Tuesday Dec. 17, 2013 20:27 ET

Barack Obama picks gay athletes for Sochi Olympic delegation

U.S. president signals support for Russian gays

Barack Obama
For the first time since 2000, the United States will not send a president, former president, first lady or vice-president to the Olympic Games. (SABC Pool/Associated Press

President Barack Obama named openly gay athletes to the delegation that will represent the U.S. next year at opening and closing ceremonies for the Winter Olympics in Sochi, sending a clear signal to Russia about its treatment of gays and lesbians.

Tennis champion Billie Jean King will join the U.S. delegation to the opening ceremony, while Caitlin Cahow, a women's ice hockey player and Olympic medallist , will represent the U.S. at the closing ceremony. Both athletes have identified publicly as part of the lesbian, gay, bisexual and transgender community.

White House spokesman Shin Inouye said that the delegation "represents the diversity that is the United States" and that Obama was proud to cheer America's athletes on at the 2014 Olympic Games.

"He knows they will showcase to the world the best of America — diversity, determination and teamwork," Inouye said.

The decision follows a public campaign by gay rights groups to urge the White House to include gays, lesbians and their supporters in the delegation in hopes of drawing attention to Russia's national laws banning "gay propaganda." Those laws and the broader issue of discrimination against the LGBT community in Russia have become a flash point as the world looks to next year's Olympic Games in Sochi.

Positive sign

The Human Rights Campaign, one of the groups that wrote the White House last month asking Obama to include gays and lesbians in the delegation, applauded the unveiling of the delegation Tuesday.

"It's a positive sign to see openly gay representatives in the delegation," said spokesman Michael Cole-Schwartz. "Hopefully it sends a message to the Russian people and the rest of the world that the United States values the civil and human rights of LGBT people."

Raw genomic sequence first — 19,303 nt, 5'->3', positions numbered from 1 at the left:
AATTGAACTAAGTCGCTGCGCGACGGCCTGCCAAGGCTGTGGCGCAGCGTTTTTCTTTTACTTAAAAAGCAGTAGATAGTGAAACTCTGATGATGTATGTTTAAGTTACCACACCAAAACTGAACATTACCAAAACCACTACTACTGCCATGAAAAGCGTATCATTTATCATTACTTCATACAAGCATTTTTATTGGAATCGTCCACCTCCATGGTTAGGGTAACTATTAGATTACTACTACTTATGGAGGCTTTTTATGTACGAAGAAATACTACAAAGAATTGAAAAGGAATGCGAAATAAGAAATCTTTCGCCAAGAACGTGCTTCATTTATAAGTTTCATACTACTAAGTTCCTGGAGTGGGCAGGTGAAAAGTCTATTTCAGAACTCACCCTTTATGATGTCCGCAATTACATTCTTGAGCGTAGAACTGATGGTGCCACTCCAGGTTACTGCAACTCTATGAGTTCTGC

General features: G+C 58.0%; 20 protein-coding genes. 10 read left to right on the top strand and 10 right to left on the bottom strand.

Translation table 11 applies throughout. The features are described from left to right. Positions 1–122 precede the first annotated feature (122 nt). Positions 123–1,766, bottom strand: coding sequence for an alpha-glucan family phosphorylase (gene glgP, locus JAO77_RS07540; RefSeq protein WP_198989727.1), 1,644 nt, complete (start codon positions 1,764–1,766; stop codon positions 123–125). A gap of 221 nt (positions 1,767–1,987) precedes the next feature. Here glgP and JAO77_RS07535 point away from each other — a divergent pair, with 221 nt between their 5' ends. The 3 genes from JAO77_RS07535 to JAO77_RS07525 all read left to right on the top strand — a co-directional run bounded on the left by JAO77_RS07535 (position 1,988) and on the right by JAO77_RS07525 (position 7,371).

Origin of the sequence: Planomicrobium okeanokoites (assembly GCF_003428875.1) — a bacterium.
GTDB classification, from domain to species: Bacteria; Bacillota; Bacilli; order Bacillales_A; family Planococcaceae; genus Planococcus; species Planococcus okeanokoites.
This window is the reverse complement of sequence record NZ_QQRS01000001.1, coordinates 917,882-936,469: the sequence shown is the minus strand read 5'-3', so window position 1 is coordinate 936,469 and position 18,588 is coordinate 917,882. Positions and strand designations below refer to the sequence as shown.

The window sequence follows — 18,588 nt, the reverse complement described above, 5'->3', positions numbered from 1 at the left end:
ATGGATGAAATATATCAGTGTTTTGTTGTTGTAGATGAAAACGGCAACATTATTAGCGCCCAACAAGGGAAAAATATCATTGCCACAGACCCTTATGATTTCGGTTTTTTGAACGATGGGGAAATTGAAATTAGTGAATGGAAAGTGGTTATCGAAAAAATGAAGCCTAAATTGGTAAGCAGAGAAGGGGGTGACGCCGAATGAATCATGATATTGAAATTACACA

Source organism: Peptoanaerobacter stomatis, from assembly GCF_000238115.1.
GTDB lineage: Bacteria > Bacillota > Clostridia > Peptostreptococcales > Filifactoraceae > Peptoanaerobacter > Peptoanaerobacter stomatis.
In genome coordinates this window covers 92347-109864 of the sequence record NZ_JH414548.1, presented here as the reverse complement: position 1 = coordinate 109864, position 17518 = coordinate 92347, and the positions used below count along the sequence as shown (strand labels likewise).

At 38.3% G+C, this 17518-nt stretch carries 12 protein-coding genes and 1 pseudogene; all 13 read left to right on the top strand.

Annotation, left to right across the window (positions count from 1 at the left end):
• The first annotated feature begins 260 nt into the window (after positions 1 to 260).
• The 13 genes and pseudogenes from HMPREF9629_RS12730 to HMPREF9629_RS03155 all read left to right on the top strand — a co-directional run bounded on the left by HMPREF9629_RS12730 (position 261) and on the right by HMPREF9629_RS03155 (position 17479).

On other fronts, the 2014 delegation appears to be a step back from previous years, when the U.S. sent top-level administration officials to represent the U.S. at the Olympic ceremonies. First lady Michelle Obama led the delegation to the London gGames in 2012, while Vice-President Joe Biden headed the effort in 2010 in Vancouver.

Obama's schedule will not permit him to attend the games in Sochi in February, the White House said.

In Sochi, former Homeland Security Secretary Janet Napolitano will lead the delegation to the opening ceremony. A former Arizona governor, Napolitano left the Obama administration earlier this year to take over as president of the University of California system. U.S. Ambassador to Russia Michael McFaul, figure skater Brian Boitano and presidential adviser Rob Nabors will round out the delegation.

At the closing ceremony, Deputy Secretary of State Bill Burns will lead the delegation, joined by McFaul, Cahow and speed skater Bonnie Blair and Eric Heiden. Cahow, Blair, Heiden and Boitano are Olympic medal-winners, while King has coached U.S. Olympic teams.

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